Like all of you, I was tuned to the Super Bowl in the third quarter despite the lopsided score when the Superdome’s lights went out. For several minutes no one knew what was happening. While Twitter exploded with possible explanations ranging from something as simple as a power surge to something as scary as an act of terrorism, the CBS broadcast announcers were at a loss to explain what happened for the millions of viewers. And no official explanation was provided by Superdome management (local company SMG), the local electric company or Super Bowl officials.
If you believe, like most of America, that the outage was a freak accident, then think again.
In 2003, when the Super Bowl was played in San Diego’s Qualcomm Stadium, the media relations contact for San Diego Gas and Electric, which had been reeling from an energy crisis and rolling brownouts, had planned in advance of the game for the contingency of a stadium power outage. He and his communications team had a plan in place to provide written materials to explain the reason for the outage and had alerted the media at the Super Bowl before the game that a press briefing would occur five minutes after the outage in a predetermined location.
Conversely, in New Orleans — despite having experienced and managed the Hurricane Katrina crisis — there was no press briefing or plan in place, just ad hoc pronouncements to CBS officials that never explained the reason or how long it would take to restore power. Why had officials a decade earlier prepared for this potential crisis while those in charge this year apparently did not? And what lessons can lawyers and those responsible for communications take from the Super Bowl power outage to ensure that similar "surprise" situations do not emerge?
There are very few Manti Te’o situations out there that are all but impossible to prepare for. Not many of us can say we’ve been "catfished," or tricked by fake girlfriends and fallen in love while under the microscope and intense spotlight of the national media. Rather, the situations and scenarios that can cause us to lose sleep are able to be prevented, or at least handled in a manageable way that won’t inflict significant financial, physical or emotional harm. What steps can you or your firm take now to prevent a crisis from occurring or at least from unleashing greater damage?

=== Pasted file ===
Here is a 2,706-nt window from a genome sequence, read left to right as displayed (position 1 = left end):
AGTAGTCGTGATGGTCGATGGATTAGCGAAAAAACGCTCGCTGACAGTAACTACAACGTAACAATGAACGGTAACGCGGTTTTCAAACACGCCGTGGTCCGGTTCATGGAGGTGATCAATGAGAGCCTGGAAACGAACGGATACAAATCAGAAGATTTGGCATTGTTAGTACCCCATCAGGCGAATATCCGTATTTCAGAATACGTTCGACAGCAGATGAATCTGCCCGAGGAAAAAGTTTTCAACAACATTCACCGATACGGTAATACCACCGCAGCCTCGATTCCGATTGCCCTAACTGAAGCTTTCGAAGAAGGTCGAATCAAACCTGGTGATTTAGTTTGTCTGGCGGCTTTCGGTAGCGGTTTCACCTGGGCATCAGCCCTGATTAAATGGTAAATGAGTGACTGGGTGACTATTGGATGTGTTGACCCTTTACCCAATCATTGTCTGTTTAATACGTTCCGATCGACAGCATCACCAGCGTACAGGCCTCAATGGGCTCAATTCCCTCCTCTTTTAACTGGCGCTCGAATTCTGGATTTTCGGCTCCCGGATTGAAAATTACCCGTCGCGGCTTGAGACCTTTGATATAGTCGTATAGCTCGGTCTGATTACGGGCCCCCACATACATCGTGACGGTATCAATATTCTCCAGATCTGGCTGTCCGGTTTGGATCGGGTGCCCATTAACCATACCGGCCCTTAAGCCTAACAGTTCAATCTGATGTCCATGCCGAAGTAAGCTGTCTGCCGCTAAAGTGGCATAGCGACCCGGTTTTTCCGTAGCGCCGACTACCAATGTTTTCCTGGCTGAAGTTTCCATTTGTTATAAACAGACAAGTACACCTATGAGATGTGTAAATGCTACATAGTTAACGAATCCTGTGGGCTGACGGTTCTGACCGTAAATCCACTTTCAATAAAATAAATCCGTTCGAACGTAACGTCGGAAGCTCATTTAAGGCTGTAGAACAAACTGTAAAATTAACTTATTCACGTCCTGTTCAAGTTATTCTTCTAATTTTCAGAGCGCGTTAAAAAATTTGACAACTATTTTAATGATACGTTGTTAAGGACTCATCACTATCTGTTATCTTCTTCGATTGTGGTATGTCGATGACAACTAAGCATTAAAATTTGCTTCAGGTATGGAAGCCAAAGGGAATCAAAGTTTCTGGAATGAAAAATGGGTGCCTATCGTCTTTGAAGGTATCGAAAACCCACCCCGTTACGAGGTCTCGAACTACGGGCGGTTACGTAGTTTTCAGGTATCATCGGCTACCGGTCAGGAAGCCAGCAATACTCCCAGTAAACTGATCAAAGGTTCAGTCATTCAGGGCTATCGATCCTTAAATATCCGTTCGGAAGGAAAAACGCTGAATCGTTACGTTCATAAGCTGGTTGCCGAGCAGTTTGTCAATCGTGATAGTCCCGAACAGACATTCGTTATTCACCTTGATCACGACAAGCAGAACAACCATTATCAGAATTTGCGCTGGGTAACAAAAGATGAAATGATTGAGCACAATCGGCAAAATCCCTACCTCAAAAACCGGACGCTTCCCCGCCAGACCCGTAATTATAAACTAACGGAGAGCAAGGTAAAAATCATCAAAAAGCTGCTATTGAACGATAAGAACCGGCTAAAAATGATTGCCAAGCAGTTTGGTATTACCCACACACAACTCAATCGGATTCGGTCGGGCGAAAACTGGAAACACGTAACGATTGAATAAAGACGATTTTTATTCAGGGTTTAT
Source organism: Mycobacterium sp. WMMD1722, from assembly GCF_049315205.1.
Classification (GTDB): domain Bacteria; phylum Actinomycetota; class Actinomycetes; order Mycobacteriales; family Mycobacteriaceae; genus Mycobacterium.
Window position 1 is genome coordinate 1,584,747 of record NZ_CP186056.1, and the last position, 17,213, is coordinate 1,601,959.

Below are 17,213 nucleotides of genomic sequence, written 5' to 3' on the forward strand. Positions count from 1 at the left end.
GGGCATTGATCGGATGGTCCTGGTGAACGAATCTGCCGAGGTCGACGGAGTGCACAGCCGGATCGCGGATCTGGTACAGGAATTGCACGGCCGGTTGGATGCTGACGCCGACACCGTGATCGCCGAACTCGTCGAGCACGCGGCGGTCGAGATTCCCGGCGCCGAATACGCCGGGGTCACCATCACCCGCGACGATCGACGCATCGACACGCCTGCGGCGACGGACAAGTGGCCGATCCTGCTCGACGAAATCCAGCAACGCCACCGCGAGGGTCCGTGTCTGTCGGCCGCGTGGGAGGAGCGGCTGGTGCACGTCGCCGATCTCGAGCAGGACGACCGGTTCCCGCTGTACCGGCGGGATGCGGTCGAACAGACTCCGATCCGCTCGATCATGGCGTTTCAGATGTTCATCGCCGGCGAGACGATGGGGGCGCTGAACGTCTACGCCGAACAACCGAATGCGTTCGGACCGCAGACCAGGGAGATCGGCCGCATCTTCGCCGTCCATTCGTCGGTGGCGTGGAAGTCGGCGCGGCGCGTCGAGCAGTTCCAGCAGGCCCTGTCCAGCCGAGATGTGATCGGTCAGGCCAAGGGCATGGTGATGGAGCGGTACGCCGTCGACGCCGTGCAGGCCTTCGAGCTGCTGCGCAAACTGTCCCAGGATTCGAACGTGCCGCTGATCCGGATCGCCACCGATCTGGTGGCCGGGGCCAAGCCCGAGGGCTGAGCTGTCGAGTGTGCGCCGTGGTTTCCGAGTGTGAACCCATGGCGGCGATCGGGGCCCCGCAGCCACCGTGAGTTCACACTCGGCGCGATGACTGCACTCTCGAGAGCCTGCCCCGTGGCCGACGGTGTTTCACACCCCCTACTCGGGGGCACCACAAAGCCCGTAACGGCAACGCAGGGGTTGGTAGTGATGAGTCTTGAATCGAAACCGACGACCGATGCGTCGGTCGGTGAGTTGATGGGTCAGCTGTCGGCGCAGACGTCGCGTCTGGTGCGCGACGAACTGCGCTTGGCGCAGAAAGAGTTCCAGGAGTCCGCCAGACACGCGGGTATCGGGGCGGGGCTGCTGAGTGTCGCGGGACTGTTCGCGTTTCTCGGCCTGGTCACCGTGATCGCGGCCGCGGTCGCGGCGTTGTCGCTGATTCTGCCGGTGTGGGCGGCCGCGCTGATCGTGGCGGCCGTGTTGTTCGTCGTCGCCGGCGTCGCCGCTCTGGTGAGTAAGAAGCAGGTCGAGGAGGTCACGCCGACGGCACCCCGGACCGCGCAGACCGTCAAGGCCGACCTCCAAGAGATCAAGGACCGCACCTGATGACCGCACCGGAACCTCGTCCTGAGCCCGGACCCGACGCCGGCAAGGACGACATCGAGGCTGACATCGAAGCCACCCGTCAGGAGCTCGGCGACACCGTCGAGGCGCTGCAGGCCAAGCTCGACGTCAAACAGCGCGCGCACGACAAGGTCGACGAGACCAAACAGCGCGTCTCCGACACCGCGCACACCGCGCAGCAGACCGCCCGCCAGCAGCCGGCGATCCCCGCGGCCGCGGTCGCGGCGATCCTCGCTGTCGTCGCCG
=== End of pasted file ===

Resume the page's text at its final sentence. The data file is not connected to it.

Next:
First, it is vital to conduct a vulnerability or risk assessment of your firm or organization to uncover all areas of operational and communications weakness and to identify potential solutions. This exercise will look at every department and ask what could cause significant disruptions or reputational damage. Because most firms do not have unbiased internal candidates to conduct such assessments, it is best to work with an outside consultant who can look at your organization with a pair of untainted eyes and provide fresh recommendations.
But if you are not in a financial or structural position to work with an external professional, then make sure that whomever is charged with conducting the assessment looks for factors that can lead to trouble: a large number of changes in personnel, especially leadership; changes in industry laws or regulations; changes in media contacts covering your industry; and changes in your organization’s business strategy.
Next, brainstorm with individuals at your firm on all the potential crisis scenarios that could occur at your organization. Begin to think about potential responses, about best- and worst-case scenarios and how in some instances you can prevent crises from occurring by simply modifying how your organization operates.
Use the scenarios as the basis for developing a crisis response plan. Some common scenarios resulting from the aforementioned factors include facilities emergencies (e.g., a fire or theft); Internet or data emergencies (e.g., online reputation attack on Facebook or Twitter, a hacked website or data breach); leadership emergencies (e.g., CEO turnover caused by malfeasance, illness/death or retirement); industry-specific emergencies (e.g., environmental damage or power outage) and employee emergencies (e.g., layoffs or a work stoppage).
If you know your vulnerabilities in advance, you will avoid many crises or certainly minimize their impact. While the range of questions and activities comprising a vulnerability audit are too vast to include here, some typical questions would be: If your business were unavailable starting tonight and you had no advance warning, where would everyone go to work and how would you conduct business remotely, and how would you retrieve contact information for all important audiences, including employees, customers, clients and others?
When you look at the cost of being prepared for a crisis, both in terms of time and money, it is understandable why so many organizations choose to forego the investment. However, by hoping nothing bad happens and keeping your head in the sand, you are risking costs far greater than the time and resources well spent to avoid such damage.
Jeff Jubelirer is the principal of Jubelirer Strategies. He leads the development and execution of all aspects of its clients’ strategic communications programs, including media relations, issue and crisis management, and community relations. He also is an adjunct professor in crisis communication at Temple University.